This is a wash so it should have about 80 percent water and 20 percent lime. This is done by weight, so get a scale since you already know how much the lime weighs per bag and work your ratio from there. 

Step 5: Apply Limewash

Put the wash into a paint pan and use a roller to apply it. You can also use soft-bristle brushes but this can take ages on a large structure.

Start at the top of a wall on one side and go down and over. You may see it dripping, but that’s okay. You can wipe the drips with your roller as you go. In the end, you should still have an even coat. 

Step 6: Two Coats

Cover the bricks evenly, then wait two to four days before applying the next coat. Yes, you will need to wait days before applying more limewash. That’s why you should only make as much as you need. 

The limewash will also keep if sealed, so get buckets that can be sealed and let the limewash be stored in them for a few days. Every coat will make the limewash less transparent so keep this in mind.

Should You Limewash Brick? 

Frequently Asked Questions (FAQ)FAQ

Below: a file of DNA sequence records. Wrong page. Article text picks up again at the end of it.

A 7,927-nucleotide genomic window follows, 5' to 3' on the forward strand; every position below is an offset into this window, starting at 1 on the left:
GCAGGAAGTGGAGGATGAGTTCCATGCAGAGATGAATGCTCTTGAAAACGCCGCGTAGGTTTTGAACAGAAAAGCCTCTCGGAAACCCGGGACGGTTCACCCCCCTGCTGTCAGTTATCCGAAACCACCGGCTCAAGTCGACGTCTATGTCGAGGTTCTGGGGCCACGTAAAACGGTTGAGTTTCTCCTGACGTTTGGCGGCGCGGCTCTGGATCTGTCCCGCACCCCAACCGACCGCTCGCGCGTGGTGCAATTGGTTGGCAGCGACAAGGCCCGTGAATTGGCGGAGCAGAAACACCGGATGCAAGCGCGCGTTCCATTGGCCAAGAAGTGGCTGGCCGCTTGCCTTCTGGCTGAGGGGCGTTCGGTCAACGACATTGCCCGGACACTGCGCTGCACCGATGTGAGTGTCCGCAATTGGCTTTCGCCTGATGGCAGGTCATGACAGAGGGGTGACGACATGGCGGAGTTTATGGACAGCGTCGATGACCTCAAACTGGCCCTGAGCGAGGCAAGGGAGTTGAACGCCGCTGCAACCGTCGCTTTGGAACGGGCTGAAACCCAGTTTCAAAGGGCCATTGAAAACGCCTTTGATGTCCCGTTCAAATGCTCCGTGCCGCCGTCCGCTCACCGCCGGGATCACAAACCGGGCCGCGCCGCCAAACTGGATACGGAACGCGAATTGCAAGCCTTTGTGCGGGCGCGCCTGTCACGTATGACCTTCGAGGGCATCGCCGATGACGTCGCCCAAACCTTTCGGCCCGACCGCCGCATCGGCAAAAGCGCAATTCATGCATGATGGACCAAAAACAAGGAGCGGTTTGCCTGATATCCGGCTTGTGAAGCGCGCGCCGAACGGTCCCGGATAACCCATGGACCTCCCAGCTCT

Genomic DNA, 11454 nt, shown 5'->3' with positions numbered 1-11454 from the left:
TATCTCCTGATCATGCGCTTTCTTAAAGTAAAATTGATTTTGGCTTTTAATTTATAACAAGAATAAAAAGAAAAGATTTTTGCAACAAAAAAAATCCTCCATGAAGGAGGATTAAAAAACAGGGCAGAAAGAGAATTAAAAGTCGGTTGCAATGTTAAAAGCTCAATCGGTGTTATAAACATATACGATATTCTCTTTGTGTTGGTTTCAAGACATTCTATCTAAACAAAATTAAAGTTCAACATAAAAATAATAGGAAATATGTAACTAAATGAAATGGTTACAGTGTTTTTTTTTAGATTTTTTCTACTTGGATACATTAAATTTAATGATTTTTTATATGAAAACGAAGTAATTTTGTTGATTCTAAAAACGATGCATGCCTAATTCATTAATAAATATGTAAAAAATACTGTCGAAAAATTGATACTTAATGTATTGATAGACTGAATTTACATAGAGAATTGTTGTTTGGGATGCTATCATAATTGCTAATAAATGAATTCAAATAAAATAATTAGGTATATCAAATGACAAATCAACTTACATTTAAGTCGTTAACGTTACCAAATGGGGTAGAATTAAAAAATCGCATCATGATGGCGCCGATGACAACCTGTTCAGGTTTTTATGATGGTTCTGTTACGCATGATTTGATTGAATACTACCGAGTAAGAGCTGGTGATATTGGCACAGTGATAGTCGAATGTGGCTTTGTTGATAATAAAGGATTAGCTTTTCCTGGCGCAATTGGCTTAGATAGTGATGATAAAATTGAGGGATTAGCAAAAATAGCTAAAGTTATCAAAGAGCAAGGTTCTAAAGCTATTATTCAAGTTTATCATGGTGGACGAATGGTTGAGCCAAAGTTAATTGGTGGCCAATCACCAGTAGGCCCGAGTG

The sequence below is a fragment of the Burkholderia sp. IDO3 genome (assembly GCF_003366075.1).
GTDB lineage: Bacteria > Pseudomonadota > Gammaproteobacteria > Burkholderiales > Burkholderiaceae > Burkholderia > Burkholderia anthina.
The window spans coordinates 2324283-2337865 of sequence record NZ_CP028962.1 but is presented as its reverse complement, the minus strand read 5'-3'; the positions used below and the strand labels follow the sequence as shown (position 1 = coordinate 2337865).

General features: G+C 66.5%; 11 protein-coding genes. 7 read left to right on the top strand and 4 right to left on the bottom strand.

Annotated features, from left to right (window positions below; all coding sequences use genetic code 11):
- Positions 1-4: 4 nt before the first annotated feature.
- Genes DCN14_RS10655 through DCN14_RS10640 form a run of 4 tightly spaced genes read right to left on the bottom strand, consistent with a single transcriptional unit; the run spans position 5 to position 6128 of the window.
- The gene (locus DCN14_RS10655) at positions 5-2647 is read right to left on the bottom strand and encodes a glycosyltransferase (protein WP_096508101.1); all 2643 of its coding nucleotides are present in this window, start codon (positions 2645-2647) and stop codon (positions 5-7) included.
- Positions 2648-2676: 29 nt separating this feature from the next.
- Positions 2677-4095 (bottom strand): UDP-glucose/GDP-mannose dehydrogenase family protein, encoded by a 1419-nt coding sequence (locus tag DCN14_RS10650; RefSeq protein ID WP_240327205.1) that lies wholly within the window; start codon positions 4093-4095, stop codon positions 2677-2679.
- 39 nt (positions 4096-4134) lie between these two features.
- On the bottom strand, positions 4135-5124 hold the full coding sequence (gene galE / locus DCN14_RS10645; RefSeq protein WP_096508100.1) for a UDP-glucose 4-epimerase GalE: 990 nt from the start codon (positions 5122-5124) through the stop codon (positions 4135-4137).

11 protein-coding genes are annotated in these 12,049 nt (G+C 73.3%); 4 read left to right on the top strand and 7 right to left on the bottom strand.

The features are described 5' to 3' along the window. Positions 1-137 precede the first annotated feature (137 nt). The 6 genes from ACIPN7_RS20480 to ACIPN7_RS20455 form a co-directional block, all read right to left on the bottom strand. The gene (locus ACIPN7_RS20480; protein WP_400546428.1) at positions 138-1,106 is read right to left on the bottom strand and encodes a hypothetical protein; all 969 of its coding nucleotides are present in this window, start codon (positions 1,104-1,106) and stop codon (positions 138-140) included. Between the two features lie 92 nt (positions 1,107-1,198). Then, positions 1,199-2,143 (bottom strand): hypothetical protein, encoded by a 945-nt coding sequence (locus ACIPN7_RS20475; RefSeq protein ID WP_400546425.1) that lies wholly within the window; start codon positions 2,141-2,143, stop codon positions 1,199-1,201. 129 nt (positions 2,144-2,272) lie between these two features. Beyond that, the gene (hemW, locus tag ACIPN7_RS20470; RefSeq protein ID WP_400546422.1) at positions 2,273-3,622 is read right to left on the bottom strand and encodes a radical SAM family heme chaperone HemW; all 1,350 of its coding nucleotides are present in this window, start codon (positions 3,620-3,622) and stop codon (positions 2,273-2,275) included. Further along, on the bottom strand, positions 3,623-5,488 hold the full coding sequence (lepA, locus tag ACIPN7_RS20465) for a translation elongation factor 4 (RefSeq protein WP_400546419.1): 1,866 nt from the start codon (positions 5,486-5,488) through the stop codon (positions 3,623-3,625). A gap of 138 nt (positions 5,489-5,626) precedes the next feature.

Can You Spray Limewash On Brick?

It is possible to spray on limewash but no it is not recommended. Because the lime in the limewash can block the hose and nozzle. When the pathway is blocked, the limewash won’t spray and the sprayer can be ruined.

Does Limewash Have To Contain Lime?

Yes. Limewash must contain lime or it isn’t considered limewash. You can get a similar look by diluting white paint. This is called whitewashing and it is not the same as limewashing but it has a similar outcome.

How Much Does Limewash Brick Cost?

Limewash brick costs an average of $2000. The average cost per square foot is around $3. This cost does not include laying brick, only the process of limewashing brick that has already been installed. 

Can I Paint Over Limewash Brick?

You can paint over limewash brick. But the paint will not stick unless you use a primer first. Use a primer made for rough brick and the paint should stick to the surface. Otherwise, your results will vary.

Limewash Brick Conclusion

Other types of brick refinishing, like tuckpointing, requires professional help. But limewashing is easy. Limewash is made from powdered limestone that is treated with heat and water to make it stable and durable.

If you want your white brick walls to look natural, then apply limewash to them. Limewashing is the cheapest way you can achieve the right look for a modern farmhouse style.